Today I’m going moose hunting. Oh, relax…I’m not talking about actually killing a moose—I just want, no need, to see one in the wild.
Before we embarked on our fifteen hour car ride to Yellowstone National Park, I made a wildlife checklist. (Along with my packing checklist, food checklist, snack checklist, lodging checklist, foliage checklist, and car games checklist. I like, no need, lists.) As of last night, everything had been checked off my wildlife list, with the exception of the elusive moose. Bald eagle. Check. Black bear. Check. Grizzly bear. Check. Pronghorn elk. Check. Bison. Check. And, finally, the infamous Druid wolf pack. Big, unexpected check.
We have one more day in Yellowstone, and one animal left to conquer. 5:30 a.m. the alarm buzzes. Maybe I don’t really need to see a moose. After all, we did see the wolves, and that’s a rare sight. Okay, that’s settled—no moose. Oh drat, now I have to use the restroom. Go back to sleep, go back to sleep. It doesn’t work. Now that I’m up, we might as well go moose hunting.
I rouse my husband, who is up and chipper in a matter of moments. (A moose sighting is on the top of his personal to-do list.) Next, we shake awake our two teenage boys, who are not so excited about hunting the mysterious moose. We tell them they’re more than welcome to stay behind…they can look at our pictures later. We hear them convincing each other that this may be a once-in-a-lifetime experience (we’ve pounded that mantra into their heads this entire trip), so up and at ‘em they are.
By 6:00 a.m., we’re dressed in appropriate moose hunting attire, and heading to the perfect moose hunting location. Being a consummate web surfer, and not wanting to waste a single moment of valuable vacation time, I have thoroughly researched the most effective methods for spotting the various wildlife on my list. Feeling pretty smug about my moose strategy—after all, we’ve seen every other animal on the list, haven’t we?—I feel confident that I have us completely prepared for a successful morning of moose sightings.
As we drive to the potential moose sighting location, I impart my moose sighting wisdom on the other passengers in the vehicle.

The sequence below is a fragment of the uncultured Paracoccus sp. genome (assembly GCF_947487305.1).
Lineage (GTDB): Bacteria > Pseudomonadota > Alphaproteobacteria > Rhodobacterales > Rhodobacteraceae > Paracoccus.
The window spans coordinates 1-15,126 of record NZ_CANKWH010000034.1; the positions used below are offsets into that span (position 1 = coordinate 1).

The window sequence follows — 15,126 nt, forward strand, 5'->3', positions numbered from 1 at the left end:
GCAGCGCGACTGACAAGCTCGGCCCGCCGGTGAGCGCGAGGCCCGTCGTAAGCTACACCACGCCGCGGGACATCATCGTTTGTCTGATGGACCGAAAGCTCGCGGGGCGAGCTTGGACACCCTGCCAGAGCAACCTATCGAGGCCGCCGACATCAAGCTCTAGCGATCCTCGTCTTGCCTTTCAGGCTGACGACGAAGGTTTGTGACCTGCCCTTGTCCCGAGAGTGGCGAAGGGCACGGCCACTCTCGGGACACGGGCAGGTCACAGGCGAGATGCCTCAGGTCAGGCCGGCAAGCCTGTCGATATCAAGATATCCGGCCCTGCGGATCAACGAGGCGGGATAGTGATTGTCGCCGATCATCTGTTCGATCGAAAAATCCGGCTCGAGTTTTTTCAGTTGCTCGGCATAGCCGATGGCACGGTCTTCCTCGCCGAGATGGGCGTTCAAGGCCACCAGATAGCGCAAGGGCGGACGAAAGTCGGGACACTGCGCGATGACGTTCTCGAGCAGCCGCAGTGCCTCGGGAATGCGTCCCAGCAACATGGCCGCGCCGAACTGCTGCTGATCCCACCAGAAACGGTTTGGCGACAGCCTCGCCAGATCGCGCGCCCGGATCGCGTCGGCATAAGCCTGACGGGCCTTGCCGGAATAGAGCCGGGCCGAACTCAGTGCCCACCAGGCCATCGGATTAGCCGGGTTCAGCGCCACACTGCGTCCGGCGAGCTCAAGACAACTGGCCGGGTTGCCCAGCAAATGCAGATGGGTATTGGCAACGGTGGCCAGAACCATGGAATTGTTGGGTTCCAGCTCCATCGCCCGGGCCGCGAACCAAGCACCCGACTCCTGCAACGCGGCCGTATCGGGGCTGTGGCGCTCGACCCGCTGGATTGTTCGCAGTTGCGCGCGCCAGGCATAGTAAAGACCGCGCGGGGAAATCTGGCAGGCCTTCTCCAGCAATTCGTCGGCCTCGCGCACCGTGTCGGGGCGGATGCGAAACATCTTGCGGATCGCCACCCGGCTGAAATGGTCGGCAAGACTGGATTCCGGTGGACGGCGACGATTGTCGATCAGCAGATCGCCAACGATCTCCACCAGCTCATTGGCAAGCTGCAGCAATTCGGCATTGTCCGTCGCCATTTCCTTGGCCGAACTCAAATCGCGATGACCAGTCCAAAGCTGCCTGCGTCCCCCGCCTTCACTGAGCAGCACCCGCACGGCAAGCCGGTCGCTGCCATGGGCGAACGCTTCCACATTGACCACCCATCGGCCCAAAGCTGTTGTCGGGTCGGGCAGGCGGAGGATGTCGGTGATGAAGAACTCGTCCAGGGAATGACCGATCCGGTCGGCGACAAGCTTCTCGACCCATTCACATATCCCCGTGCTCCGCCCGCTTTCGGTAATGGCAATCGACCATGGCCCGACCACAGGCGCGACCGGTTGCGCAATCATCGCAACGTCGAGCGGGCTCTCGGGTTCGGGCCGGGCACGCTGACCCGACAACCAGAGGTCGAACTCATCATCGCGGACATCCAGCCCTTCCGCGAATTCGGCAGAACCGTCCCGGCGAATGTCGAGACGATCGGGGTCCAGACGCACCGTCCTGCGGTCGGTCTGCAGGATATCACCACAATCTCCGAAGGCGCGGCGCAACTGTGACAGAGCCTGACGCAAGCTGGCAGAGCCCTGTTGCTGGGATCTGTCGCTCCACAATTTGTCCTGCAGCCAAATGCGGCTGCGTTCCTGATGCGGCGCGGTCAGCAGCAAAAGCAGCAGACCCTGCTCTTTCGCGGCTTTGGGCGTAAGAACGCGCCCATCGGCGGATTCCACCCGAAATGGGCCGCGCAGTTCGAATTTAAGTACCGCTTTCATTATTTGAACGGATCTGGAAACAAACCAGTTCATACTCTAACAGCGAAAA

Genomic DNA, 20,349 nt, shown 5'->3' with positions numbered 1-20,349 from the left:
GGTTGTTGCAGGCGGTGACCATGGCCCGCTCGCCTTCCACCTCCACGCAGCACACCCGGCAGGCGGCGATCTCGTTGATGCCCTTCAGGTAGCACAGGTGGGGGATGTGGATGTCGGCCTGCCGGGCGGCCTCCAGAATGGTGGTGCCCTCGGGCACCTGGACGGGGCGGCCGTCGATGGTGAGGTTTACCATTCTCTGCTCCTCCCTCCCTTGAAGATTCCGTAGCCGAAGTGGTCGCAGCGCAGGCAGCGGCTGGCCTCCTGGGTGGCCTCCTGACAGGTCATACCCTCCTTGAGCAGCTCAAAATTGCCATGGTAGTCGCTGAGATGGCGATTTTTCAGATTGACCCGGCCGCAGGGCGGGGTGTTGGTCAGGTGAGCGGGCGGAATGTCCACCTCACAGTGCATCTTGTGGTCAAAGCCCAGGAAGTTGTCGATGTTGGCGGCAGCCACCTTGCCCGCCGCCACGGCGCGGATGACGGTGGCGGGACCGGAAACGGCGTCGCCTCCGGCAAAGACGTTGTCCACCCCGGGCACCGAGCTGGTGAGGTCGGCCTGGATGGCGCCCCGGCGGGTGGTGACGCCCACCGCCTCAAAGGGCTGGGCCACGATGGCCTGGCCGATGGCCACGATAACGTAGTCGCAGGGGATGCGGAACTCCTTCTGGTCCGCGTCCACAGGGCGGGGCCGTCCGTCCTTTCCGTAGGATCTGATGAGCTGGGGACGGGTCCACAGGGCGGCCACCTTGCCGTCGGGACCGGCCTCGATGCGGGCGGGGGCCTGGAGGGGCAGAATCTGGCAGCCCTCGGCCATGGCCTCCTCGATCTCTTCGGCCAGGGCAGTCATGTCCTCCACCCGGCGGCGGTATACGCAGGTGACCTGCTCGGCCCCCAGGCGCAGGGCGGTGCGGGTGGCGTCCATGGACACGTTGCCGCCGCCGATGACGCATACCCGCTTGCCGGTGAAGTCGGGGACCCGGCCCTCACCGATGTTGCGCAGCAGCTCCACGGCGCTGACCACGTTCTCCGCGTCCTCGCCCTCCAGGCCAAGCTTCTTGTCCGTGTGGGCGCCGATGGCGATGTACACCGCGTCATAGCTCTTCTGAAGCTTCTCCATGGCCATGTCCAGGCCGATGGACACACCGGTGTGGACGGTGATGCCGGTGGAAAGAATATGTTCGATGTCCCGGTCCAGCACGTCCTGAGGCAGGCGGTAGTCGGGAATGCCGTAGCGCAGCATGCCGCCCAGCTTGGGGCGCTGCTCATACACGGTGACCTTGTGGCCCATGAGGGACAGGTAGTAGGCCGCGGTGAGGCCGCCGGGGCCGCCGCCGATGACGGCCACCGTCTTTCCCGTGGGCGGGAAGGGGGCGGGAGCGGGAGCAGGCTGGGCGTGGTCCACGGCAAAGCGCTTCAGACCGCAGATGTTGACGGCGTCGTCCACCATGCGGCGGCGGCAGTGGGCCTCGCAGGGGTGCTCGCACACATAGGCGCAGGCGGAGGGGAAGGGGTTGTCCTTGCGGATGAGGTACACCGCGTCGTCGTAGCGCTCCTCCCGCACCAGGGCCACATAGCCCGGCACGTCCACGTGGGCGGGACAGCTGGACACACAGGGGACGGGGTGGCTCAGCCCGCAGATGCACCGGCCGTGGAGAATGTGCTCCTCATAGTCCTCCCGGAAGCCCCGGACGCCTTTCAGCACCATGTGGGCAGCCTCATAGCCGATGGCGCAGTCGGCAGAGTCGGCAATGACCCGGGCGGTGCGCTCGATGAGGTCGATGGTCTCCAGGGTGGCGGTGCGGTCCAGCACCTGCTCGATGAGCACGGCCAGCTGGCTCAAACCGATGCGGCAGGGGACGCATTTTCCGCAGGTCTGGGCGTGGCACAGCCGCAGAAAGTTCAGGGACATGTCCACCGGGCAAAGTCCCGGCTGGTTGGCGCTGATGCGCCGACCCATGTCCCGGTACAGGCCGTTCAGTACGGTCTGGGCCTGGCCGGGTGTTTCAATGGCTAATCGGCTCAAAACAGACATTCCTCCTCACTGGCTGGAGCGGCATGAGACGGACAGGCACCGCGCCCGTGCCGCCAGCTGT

Look for moose along the water’s edge—eating from marshy vegetation. Only bull moose have antlers. Watch for female moose (cows) with their calves. Stay still and quiet, and be prepared for a long wait.
As we approach our destination, I distribute the requisite binoculars. We’ll have two people searching through binoculars, and two sets of eyes scanning the vast horizon.
We exit the car, find some brush for cover, and settle in to…wait. And watch. And wait.
“I told you to bring your heavier jacket. Get the blanket from in the car. It’s green—it’ll blend in.”
We continue to wait. And watch. And wait.
“Sandwiches are in the cooler, but no chips—they’re too noisy.”
We continue to wait. And watch. And wait.
“I have to go to the bathroom.”
“There’re plenty of bushes, and no one else is out here this early.”
We continue to wait. And watch. And wait. And wait some more.
“Are you sure this is the right spot?”
“Yes, I’m sure. Remember what I read? Quote…moose hunting requires planning and patience…end-quote.”
“But sweetheart, we’ve been out here over an hour.”
“Okay, then, maybe it’s time to try the moose call.”
“The moose call?”
“That’s what the web site said. Female moose sometimes have a second mating cycle.”
“That’s more information than I need, but okay, I’m game. Get it? Moose? Game?”
“Yes, hon, I get it.”
“I’m guessing the moose call probably isn’t, ‘Here moosey, moosey, moosey?’”
“Very funny. No…you have to sound like a cow in heat.”
“Oh, yeah, right.”
The boys start doing their best impression of a moose mating call. (To this day I don’t know how seventeen year old boys would possibly know what a female moose in heat sounds like…but it sounded convincing to me.)
I’d like to report that the moose mating call worked, and that our persistence and patience paid off. But, alas, no moose sighting. Which leaves me with an unfinished checklist, which is worse than no checklist at all. So, it will be back to Yellowstone, or some other moose country. But this time, I’ll practice my moose mating calls before we go.
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